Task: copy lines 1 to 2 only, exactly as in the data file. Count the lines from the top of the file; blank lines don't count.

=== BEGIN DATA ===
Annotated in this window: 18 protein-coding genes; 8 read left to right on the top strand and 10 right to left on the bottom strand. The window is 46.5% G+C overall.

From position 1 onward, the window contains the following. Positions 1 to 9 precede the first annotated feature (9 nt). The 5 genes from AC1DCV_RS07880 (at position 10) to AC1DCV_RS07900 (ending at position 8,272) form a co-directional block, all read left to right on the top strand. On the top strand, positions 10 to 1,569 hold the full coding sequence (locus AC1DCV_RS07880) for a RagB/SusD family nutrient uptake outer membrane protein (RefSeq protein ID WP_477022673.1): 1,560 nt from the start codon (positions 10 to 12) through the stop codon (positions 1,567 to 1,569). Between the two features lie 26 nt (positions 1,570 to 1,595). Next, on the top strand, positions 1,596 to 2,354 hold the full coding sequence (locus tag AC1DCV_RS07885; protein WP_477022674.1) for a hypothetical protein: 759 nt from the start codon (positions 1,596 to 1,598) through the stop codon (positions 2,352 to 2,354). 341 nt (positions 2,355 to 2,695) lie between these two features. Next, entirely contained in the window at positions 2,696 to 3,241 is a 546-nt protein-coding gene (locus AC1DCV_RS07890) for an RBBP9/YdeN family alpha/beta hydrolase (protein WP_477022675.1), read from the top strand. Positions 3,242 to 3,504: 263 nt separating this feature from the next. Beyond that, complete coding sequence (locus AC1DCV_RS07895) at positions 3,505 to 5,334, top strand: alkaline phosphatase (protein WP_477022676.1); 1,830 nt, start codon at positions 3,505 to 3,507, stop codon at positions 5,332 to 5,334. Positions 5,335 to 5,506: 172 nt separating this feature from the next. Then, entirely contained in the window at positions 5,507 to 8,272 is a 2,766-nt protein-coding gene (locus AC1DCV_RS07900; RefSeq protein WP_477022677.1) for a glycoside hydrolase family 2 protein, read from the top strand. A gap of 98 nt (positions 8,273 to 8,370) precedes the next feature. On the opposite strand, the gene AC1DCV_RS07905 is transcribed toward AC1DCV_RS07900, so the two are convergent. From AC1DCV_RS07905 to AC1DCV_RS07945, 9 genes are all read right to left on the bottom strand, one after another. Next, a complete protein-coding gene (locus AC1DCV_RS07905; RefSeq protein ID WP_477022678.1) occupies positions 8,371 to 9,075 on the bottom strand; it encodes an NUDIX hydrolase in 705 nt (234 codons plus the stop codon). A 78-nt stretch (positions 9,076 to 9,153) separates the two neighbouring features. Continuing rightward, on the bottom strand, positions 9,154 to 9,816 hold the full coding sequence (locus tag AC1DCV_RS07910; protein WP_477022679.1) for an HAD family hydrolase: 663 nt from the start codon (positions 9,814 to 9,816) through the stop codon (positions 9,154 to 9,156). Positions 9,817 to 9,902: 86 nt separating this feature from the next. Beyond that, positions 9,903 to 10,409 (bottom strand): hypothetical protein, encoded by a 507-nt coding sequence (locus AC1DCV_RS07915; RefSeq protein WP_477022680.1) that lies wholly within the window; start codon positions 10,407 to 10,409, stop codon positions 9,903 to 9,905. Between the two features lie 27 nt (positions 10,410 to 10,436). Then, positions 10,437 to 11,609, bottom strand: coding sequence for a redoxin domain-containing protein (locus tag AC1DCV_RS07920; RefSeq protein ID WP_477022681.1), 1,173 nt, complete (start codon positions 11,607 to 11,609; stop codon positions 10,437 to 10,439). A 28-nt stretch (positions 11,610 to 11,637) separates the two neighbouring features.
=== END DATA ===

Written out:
Annotated in this window: 18 protein-coding genes; 8 read left to right on the top strand and 10 right to left on the bottom strand. The window is 46.5% G+C overall.

From position 1 onward, the window contains the following. Positions 1 to 9 precede the first annotated feature (9 nt). The 5 genes from AC1DCV_RS07880 (at position 10) to AC1DCV_RS07900 (ending at position 8,272) form a co-directional block, all read left to right on the top strand. On the top strand, positions 10 to 1,569 hold the full coding sequence (locus AC1DCV_RS07880) for a RagB/SusD family nutrient uptake outer membrane protein (RefSeq protein ID WP_477022673.1): 1,560 nt from the start codon (positions 10 to 12) through the stop codon (positions 1,567 to 1,569). Between the two features lie 26 nt (positions 1,570 to 1,595). Next, on the top strand, positions 1,596 to 2,354 hold the full coding sequence (locus tag AC1DCV_RS07885; protein WP_477022674.1) for a hypothetical protein: 759 nt from the start codon (positions 1,596 to 1,598) through the stop codon (positions 2,352 to 2,354). 341 nt (positions 2,355 to 2,695) lie between these two features. Next, entirely contained in the window at positions 2,696 to 3,241 is a 546-nt protein-coding gene (locus AC1DCV_RS07890) for an RBBP9/YdeN family alpha/beta hydrolase (protein WP_477022675.1), read from the top strand. Positions 3,242 to 3,504: 263 nt separating this feature from the next. Beyond that, complete coding sequence (locus AC1DCV_RS07895) at positions 3,505 to 5,334, top strand: alkaline phosphatase (protein WP_477022676.1); 1,830 nt, start codon at positions 3,505 to 3,507, stop codon at positions 5,332 to 5,334. Positions 5,335 to 5,506: 172 nt separating this feature from the next. Then, entirely contained in the window at positions 5,507 to 8,272 is a 2,766-nt protein-coding gene (locus AC1DCV_RS07900; RefSeq protein WP_477022677.1) for a glycoside hydrolase family 2 protein, read from the top strand. A gap of 98 nt (positions 8,273 to 8,370) precedes the next feature. On the opposite strand, the gene AC1DCV_RS07905 is transcribed toward AC1DCV_RS07900, so the two are convergent. From AC1DCV_RS07905 to AC1DCV_RS07945, 9 genes are all read right to left on the bottom strand, one after another. Next, a complete protein-coding gene (locus AC1DCV_RS07905; RefSeq protein ID WP_477022678.1) occupies positions 8,371 to 9,075 on the bottom strand; it encodes an NUDIX hydrolase in 705 nt (234 codons plus the stop codon). A 78-nt stretch (positions 9,076 to 9,153) separates the two neighbouring features. Continuing rightward, on the bottom strand, positions 9,154 to 9,816 hold the full coding sequence (locus tag AC1DCV_RS07910; protein WP_477022679.1) for an HAD family hydrolase: 663 nt from the start codon (positions 9,814 to 9,816) through the stop codon (positions 9,154 to 9,156). Positions 9,817 to 9,902: 86 nt separating this feature from the next. Beyond that, positions 9,903 to 10,409 (bottom strand): hypothetical protein, encoded by a 507-nt coding sequence (locus AC1DCV_RS07915; RefSeq protein WP_477022680.1) that lies wholly within the window; start codon positions 10,407 to 10,409, stop codon positions 9,903 to 9,905. Between the two features lie 27 nt (positions 10,410 to 10,436). Then, positions 10,437 to 11,609, bottom strand: coding sequence for a redoxin domain-containing protein (locus tag AC1DCV_RS07920; RefSeq protein ID WP_477022681.1), 1,173 nt, complete (start codon positions 11,607 to 11,609; stop codon positions 10,437 to 10,439). A 28-nt stretch (positions 11,610 to 11,637) separates the two neighbouring features.